The Traffic Light Protocol (TLP) was created in order to encourage greater sharing of information. In order to encourage the sharing of sensitive information, however, the originator needs to signal how widely they want their information to be circulated beyond the immediate recipient, if at all.

The TLP provides a simple method to achieve this. It is designed to improve the flow of information between individuals, organisations or communities in a controlled and trusted way. It is important that everyone understands and obeys the rules of the protocol. Only then can trust be established and the benefits of information sharing realised. The TLP is based on the concept of the originator labeling information with one of four colours to indicate what further dissemination, if any, can be undertaken by the recipient. The recipient must consult the originator if wider dissemination is required. -- From Wikipedia, the free encyclopedia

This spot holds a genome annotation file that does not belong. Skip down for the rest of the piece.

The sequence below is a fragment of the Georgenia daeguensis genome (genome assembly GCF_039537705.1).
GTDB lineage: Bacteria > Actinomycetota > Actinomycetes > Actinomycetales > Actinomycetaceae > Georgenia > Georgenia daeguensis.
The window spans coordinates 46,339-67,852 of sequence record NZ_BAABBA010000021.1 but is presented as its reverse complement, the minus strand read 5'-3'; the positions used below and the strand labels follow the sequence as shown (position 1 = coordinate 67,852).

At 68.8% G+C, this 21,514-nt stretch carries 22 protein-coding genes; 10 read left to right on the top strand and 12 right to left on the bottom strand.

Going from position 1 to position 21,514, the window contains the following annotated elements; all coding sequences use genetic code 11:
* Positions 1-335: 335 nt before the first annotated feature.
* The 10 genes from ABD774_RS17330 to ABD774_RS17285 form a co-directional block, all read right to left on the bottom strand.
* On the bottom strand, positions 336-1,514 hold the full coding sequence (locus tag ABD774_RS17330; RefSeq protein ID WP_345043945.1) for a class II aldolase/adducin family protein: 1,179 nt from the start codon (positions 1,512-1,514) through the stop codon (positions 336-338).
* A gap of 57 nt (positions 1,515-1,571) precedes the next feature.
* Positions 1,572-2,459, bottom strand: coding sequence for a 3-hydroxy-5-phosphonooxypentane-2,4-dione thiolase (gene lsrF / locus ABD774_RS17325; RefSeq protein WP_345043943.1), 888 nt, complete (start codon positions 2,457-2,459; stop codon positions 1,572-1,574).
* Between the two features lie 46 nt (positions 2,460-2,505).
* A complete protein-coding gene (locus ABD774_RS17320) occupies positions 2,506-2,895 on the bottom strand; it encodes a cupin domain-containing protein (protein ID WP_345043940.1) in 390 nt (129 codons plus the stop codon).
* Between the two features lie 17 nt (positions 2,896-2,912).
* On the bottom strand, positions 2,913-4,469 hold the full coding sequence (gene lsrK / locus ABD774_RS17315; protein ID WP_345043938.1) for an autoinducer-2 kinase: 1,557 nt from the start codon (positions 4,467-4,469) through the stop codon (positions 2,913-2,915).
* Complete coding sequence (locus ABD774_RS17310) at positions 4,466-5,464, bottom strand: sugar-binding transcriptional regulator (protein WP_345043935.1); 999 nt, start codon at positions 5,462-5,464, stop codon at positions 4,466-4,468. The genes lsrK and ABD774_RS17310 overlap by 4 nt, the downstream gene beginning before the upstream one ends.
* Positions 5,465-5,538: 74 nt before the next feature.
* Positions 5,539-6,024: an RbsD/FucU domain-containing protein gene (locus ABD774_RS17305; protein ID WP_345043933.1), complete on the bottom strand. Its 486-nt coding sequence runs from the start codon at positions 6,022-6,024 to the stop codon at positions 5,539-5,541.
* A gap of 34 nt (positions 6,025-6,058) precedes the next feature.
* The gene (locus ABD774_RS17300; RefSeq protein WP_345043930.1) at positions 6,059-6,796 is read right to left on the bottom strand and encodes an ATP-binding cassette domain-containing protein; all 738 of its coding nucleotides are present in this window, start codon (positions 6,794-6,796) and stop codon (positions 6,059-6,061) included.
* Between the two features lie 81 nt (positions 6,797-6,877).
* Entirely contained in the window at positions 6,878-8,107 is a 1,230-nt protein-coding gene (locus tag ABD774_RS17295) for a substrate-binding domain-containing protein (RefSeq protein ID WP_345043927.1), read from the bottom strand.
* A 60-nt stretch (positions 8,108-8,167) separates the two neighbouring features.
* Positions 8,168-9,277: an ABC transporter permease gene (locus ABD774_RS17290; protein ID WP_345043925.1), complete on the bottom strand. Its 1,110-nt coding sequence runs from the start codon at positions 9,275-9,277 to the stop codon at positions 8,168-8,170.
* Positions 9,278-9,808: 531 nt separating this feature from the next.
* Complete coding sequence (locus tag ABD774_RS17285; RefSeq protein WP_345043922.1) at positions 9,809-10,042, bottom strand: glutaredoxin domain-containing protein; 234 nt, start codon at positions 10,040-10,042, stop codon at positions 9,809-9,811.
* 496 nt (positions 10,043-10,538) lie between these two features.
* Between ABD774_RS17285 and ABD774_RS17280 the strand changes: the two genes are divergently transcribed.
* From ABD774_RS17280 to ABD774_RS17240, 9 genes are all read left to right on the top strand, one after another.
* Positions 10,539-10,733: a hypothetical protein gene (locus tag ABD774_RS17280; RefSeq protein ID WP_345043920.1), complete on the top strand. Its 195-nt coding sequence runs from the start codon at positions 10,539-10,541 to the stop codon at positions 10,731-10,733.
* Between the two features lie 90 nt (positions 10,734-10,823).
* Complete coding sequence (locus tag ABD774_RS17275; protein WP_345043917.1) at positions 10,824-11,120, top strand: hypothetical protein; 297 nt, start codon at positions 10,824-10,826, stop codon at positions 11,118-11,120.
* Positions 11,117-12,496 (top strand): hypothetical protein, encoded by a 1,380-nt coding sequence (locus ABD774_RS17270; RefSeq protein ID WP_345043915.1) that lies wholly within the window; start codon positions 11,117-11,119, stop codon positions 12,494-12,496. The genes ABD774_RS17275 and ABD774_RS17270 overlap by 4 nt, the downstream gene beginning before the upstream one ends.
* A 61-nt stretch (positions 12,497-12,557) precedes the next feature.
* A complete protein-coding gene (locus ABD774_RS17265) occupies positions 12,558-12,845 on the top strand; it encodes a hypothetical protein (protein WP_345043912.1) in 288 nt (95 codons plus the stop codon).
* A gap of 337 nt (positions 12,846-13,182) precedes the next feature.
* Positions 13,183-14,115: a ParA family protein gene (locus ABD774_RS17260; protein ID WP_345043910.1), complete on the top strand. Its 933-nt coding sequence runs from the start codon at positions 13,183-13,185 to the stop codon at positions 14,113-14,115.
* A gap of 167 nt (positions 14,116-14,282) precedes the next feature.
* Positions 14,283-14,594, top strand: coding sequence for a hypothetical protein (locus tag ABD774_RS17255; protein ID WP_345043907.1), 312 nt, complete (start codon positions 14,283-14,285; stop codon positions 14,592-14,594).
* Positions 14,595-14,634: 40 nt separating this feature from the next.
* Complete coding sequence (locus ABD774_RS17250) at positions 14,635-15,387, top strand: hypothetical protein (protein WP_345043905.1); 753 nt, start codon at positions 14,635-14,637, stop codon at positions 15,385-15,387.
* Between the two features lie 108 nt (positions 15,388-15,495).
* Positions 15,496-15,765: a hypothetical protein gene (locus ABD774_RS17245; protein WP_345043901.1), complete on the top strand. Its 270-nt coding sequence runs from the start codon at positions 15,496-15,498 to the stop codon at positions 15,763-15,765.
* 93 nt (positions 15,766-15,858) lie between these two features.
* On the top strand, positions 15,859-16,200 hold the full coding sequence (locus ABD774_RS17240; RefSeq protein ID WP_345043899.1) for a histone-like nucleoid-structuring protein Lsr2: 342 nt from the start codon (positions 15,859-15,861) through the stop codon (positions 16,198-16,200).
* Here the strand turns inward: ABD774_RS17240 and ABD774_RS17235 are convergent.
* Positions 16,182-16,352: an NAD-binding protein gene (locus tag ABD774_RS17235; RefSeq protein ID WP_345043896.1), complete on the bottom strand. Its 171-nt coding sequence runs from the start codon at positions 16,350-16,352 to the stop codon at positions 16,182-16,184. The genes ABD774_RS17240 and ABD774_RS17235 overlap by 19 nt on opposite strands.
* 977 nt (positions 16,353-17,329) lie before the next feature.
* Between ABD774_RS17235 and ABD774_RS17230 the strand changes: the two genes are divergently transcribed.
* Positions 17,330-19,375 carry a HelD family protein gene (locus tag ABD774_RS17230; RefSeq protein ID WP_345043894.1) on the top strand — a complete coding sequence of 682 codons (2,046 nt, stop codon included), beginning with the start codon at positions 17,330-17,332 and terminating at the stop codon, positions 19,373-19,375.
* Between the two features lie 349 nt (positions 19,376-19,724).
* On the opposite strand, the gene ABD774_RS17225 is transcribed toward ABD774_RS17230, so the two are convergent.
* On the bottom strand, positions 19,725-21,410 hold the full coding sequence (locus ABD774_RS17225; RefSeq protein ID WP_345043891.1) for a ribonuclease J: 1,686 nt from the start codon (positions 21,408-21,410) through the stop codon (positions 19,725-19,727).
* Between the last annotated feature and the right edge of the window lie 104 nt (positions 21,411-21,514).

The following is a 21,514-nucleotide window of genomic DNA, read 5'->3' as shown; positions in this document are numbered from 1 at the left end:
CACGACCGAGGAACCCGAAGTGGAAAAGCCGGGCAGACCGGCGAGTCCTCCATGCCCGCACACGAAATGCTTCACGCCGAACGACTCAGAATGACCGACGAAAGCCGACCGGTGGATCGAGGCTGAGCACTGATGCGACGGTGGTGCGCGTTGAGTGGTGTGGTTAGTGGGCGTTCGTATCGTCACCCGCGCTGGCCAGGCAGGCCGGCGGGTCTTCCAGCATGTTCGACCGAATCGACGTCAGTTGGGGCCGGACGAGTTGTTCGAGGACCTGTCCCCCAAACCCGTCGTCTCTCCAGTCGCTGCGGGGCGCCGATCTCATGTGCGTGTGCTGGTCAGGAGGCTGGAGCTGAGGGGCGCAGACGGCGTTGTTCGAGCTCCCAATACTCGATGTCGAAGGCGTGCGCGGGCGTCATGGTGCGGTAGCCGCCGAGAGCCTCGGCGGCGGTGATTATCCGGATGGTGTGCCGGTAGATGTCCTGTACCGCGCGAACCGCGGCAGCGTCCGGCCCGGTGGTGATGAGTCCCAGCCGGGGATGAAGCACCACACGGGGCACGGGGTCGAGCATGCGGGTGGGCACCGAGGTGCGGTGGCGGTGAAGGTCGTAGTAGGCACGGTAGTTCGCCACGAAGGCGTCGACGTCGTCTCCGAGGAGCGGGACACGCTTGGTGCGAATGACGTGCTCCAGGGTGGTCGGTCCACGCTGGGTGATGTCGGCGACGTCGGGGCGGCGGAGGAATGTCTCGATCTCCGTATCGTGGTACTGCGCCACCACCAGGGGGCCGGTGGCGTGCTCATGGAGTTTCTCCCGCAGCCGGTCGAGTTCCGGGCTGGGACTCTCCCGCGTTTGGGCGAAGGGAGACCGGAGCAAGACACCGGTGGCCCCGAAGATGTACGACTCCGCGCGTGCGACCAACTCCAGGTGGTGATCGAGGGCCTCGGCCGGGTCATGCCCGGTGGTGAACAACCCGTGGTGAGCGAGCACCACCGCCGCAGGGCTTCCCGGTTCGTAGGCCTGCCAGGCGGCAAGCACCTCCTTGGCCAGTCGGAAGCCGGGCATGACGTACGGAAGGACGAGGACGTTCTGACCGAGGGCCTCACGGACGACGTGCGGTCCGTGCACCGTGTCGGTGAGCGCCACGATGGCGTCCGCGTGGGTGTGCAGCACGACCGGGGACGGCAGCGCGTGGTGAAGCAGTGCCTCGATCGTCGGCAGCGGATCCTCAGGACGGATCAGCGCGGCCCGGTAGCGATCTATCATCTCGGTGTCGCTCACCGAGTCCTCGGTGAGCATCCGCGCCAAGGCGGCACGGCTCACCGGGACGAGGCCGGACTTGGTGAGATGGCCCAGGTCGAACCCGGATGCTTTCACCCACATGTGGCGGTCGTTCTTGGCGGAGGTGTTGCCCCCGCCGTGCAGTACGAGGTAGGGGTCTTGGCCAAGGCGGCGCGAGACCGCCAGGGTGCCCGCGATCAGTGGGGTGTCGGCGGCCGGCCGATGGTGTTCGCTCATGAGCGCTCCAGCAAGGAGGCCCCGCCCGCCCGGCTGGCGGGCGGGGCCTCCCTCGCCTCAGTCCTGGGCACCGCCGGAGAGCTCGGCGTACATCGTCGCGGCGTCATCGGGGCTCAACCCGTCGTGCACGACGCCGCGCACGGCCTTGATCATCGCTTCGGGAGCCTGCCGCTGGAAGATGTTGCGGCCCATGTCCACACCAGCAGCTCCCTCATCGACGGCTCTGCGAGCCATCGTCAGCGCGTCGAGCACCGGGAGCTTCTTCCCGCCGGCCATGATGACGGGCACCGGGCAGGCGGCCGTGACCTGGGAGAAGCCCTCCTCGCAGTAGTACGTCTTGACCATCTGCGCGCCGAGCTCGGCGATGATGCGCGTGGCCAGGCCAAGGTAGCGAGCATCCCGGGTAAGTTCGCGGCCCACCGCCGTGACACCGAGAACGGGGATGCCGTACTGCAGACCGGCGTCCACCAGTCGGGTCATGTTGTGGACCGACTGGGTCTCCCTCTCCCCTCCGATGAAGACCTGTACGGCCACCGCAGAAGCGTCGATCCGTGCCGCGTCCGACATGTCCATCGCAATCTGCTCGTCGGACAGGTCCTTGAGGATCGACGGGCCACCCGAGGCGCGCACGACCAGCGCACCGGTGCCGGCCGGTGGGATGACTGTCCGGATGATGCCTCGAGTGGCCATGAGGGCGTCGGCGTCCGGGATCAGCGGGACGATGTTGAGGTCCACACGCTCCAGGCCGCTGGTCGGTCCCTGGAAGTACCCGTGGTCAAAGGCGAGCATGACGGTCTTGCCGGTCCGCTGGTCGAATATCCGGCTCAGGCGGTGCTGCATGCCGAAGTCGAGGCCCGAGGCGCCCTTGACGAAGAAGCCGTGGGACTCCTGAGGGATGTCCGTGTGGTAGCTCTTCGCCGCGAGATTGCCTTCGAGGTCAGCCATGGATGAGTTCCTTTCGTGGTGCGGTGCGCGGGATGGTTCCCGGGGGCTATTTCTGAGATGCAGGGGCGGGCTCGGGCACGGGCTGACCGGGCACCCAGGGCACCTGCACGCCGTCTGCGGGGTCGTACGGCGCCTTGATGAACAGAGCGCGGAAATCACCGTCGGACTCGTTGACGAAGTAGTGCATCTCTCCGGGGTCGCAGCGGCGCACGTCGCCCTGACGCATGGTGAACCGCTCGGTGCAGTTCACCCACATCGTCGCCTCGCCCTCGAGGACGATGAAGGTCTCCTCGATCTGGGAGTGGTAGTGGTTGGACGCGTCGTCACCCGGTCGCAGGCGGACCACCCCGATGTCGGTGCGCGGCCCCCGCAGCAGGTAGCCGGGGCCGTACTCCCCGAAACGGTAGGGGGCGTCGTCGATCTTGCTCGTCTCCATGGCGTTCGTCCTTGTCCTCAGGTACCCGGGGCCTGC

RED - personal for named recipients only

In the context of a meeting, for example, RED information is limited to those present at the meeting. In most circumstances, RED information will be passed verbally or in person. -- From Wikipedia, the free encyclopedia

AMBER - limited distribution

The recipient may share AMBER information with others within their organisation, but only on a need-to-know basis. The originator may be expected to specify the intended limits of that sharing. -- From Wikipedia, the free encyclopedia

GREEN - community wide

Information in this category can be circulated widely within a particular community. However, the information may not be published or posted on the Internet, nor released outside of the community. -- From Wikipedia, the free encyclopedia

WHITE - unlimited

Subject to standard copyright rules, WHITE information may be distributed freely, without restriction. -- From Wikipedia, the free encyclopedia